"People will enter through the basement and come up on what we're told is the oldest elevator in New Haven, past an exhibit of old sewing machines - elements from that history on display as you walk through the underbelly of the building, up into the theater. It should be a very cool experience."
An elevator and bicycle also play major roles in "Stuck Elevator," a libretto by Aaron Jafferis, New Haven hip-hop poet and playwright and music by Byron Au Yong, which will be performed at Long Wharf Theatre during the festival.
The musical is based on the real-life story of Kuang Chen, a Chinese immigrant in New York City who got trapped in an elevator for 81 hours.
He was attempting to repay a $60,000 debt to smugglers for his passage overseas, delivering take-out orders (by bicycle) for Happy Dragon restaurant.
The show was performed as a reading at the 2010 Festival of Arts & Ideas. In April it premiered as a full production at A.C.T. in San Francisco, to critical acclaim. It comes to this year's festival with the same director, Chay Yew, and lead actor, Julius Ahn, in the role of Kuang Chen.
Jafferis met Au Yong in the graduate musical theater-writing program at NYU in 2004 and they've collaborated on various projects since then.
"We have a similar interest in nontraditional musical theater - and the arts connection to social action," Jafferis says. "Byron had a few different ideas for shows that he pitched to me and this was the one that resonated with me."
Jafferis says an initial impulse for him in turning this news story into a theater piece, was to explore the ways in which Kuang's status keeps him trapped (hence the elevator metaphor) and the ways in which changing his status legally through something like comprehensive immigration reform could have helped prevent this situation.
"There is also the part of the story that is almost a universal American story, in terms of sacrificing physical presence with one's family in exchange for the physical need to provide for one's family," Jafferis says. "This crazy love equation that so many people in the world face that to help the people you love, you have to distance yourself from them…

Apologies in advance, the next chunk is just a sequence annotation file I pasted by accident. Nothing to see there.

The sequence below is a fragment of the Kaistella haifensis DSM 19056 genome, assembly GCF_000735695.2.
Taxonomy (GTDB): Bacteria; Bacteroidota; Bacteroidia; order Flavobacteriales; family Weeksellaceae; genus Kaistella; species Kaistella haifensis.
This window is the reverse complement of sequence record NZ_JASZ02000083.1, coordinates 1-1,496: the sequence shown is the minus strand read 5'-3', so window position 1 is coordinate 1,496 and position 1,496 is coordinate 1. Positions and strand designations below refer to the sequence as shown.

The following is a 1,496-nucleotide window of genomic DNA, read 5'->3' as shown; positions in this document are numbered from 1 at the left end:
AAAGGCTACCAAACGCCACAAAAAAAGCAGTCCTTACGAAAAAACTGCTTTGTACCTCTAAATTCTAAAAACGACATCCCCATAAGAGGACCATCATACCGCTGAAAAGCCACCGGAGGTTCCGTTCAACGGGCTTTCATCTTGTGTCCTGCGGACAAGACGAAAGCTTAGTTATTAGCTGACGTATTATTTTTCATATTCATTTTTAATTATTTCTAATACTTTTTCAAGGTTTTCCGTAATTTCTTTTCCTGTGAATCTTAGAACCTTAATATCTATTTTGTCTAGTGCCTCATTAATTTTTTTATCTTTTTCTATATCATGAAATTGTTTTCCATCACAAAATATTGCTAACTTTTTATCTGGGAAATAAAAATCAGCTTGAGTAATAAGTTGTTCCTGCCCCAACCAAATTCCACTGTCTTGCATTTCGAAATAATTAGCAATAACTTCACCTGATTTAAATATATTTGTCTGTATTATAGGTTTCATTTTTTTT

"We have no idea where immigration reform is going to be at the moment-when this audience or the next sees the piece," he points out.
Jafferis explains that the performance is almost entirely sung, which makes it closer to opera than musical, and that Ahn comes from the world of opera, although he isn't singing in operatic style.
"It's a hybrid-a quarter of the songs are rap-centric, the rest are sung," Jafferis says. "The musical styles are an eclectic mix of pop, classical, Asian, Western, and new music.
"It's comic and tragic and everything in between," he adds.
Jafferis notes that the A.C.T. production was in a huge theater with "nosebleed seats up in the orchestra," and that he's excited about it being at Long Wharf's smaller Stage II, since it's an intimate story.
"We'll still have a ghost of the elevator shaft, not as high and much closer to Kuang, so my hope is we'll feel more like we're in the elevator with him, rather than watching from afar," he says.
"The sound design will be really important. The elevator transforms into different things sonically and through what Kuang's saying. The other exciting thing about this performance is the musicians will all be in view on stage and because there are some interesting instruments, it will be fun to watch the musicians as the show is being performed."
Referring to the process of creating this piece, Jafferis says, "It's easier for us to dismiss people we don't know and we don't care about, so hopefully, I feel I've gotten to know this guy Kuang infinitely better than when we started, and my hope is the audience will as well."